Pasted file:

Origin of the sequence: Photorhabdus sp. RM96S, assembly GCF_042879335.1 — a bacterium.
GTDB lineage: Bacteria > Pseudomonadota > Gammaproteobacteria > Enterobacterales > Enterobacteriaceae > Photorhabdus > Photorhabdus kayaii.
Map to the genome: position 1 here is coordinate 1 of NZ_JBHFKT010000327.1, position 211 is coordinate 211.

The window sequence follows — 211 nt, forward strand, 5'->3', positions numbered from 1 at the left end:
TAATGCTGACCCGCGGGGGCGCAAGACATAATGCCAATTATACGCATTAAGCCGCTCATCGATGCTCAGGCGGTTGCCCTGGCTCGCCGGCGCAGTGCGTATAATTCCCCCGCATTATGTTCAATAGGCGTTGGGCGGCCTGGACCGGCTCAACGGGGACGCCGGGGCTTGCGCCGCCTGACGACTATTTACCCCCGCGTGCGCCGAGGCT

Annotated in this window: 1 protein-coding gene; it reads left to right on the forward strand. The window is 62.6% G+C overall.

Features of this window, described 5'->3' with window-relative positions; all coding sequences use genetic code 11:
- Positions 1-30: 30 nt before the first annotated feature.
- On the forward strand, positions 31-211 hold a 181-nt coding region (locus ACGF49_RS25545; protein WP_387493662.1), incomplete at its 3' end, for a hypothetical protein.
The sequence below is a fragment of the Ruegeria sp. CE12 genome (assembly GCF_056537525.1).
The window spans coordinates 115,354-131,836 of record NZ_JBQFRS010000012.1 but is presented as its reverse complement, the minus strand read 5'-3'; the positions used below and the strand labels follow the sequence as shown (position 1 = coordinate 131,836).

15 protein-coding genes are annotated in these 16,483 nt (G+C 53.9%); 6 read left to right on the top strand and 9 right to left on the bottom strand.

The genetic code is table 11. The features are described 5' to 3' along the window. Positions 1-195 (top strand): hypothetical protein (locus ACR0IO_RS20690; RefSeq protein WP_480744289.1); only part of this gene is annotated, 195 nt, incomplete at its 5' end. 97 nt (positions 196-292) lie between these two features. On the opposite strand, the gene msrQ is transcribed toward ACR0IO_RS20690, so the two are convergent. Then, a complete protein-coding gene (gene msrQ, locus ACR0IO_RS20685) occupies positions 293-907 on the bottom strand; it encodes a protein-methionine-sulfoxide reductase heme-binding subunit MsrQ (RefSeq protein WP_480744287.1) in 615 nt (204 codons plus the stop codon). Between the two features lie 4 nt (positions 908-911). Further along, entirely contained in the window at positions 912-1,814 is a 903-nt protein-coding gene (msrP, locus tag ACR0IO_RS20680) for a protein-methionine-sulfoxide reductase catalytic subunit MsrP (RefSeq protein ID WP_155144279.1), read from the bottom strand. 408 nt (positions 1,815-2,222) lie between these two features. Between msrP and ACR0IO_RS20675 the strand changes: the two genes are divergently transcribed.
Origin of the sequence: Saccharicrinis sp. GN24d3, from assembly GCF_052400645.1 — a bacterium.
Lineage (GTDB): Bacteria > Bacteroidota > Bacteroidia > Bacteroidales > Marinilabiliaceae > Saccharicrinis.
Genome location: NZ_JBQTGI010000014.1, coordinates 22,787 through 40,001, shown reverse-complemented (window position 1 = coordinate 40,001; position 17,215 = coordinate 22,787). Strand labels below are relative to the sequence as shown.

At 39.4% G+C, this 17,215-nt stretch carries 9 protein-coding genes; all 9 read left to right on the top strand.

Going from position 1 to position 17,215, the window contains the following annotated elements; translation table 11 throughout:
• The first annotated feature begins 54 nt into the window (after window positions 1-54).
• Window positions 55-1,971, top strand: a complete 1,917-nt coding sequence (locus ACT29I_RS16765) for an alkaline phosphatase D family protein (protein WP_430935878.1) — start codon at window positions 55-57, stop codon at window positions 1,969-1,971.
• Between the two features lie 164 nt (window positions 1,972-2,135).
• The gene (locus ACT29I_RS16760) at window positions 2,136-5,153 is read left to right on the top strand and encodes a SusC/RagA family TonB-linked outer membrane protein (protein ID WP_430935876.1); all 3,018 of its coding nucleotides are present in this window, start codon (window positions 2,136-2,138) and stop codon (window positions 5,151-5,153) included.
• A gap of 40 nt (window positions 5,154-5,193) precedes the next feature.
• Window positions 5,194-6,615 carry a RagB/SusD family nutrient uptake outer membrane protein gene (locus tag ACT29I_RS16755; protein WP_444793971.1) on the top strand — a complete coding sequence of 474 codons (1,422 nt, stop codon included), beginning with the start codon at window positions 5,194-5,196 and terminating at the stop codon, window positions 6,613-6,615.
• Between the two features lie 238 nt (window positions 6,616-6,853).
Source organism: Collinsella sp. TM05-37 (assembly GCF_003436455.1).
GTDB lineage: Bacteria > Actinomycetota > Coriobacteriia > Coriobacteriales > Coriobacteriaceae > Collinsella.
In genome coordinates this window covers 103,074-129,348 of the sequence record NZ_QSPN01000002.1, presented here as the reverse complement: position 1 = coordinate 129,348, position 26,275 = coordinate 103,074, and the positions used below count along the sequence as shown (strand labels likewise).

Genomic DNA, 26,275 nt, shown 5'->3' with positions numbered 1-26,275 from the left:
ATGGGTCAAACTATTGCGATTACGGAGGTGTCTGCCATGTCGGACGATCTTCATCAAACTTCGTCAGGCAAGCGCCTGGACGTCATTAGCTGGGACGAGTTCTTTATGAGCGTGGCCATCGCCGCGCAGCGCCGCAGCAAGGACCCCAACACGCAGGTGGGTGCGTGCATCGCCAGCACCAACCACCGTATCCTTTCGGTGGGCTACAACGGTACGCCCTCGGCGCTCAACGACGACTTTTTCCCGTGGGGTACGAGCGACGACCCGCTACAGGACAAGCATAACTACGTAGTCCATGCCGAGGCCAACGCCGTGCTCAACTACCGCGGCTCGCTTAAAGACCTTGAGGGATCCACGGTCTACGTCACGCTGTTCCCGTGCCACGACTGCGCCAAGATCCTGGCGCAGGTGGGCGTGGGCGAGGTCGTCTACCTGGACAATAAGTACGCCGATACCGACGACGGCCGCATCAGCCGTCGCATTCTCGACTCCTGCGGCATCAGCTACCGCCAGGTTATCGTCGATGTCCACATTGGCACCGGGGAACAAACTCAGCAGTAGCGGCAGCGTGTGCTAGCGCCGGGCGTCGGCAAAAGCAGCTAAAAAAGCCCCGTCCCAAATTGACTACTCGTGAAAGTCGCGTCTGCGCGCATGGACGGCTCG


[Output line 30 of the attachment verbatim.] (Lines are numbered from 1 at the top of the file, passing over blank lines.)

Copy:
ATGGGTCAAACTATTGCGATTACGGAGGTGTCTGCCATGTCGGACGATCTTCATCAAACTTCGTCAGGCAAGCGCCTGGACGTCATTAGCTGGGACGAGTTCTTTATGAGCGTGGCCATCGCCGCGCAGCGCCGCAGCAAGGACCCCAACACGCAGGTGGGTGCGTGCATCGCCAGCACCAACCACCGTATCCTTTCGGTGGGCTACAACGGTACGCCCTCGGCGCTCAACGACGACTTTTTCCCGTGGGGTACGAGCGACGACCCGCTACAGGACAAGCATAACTACGTAGTCCATGCCGAGGCCAACGCCGTGCTCAACTACCGCGGCTCGCTTAAAGACCTTGAGGGATCCACGGTCTACGTCACGCTGTTCCCGTGCCACGACTGCGCCAAGATCCTGGCGCAGGTGGGCGTGGGCGAGGTCGTCTACCTGGACAATAAGTACGCCGATACCGACGACGGCCGCATCAGCCGTCGCATTCTCGACTCCTGCGGCATCAGCTACCGCCAGGTTATCGTCGATGTCCACATTGGCACCGGGGAACAAACTCAGCAGTAGCGGCAGCGTGTGCTAGCGCCGGGCGTCGGCAAAAGCAGCTAAAAAAGCCCCGTCCCAAATTGACTACTCGTGAAAGTCGCGTCTGCGCGCATGGACGGCTCG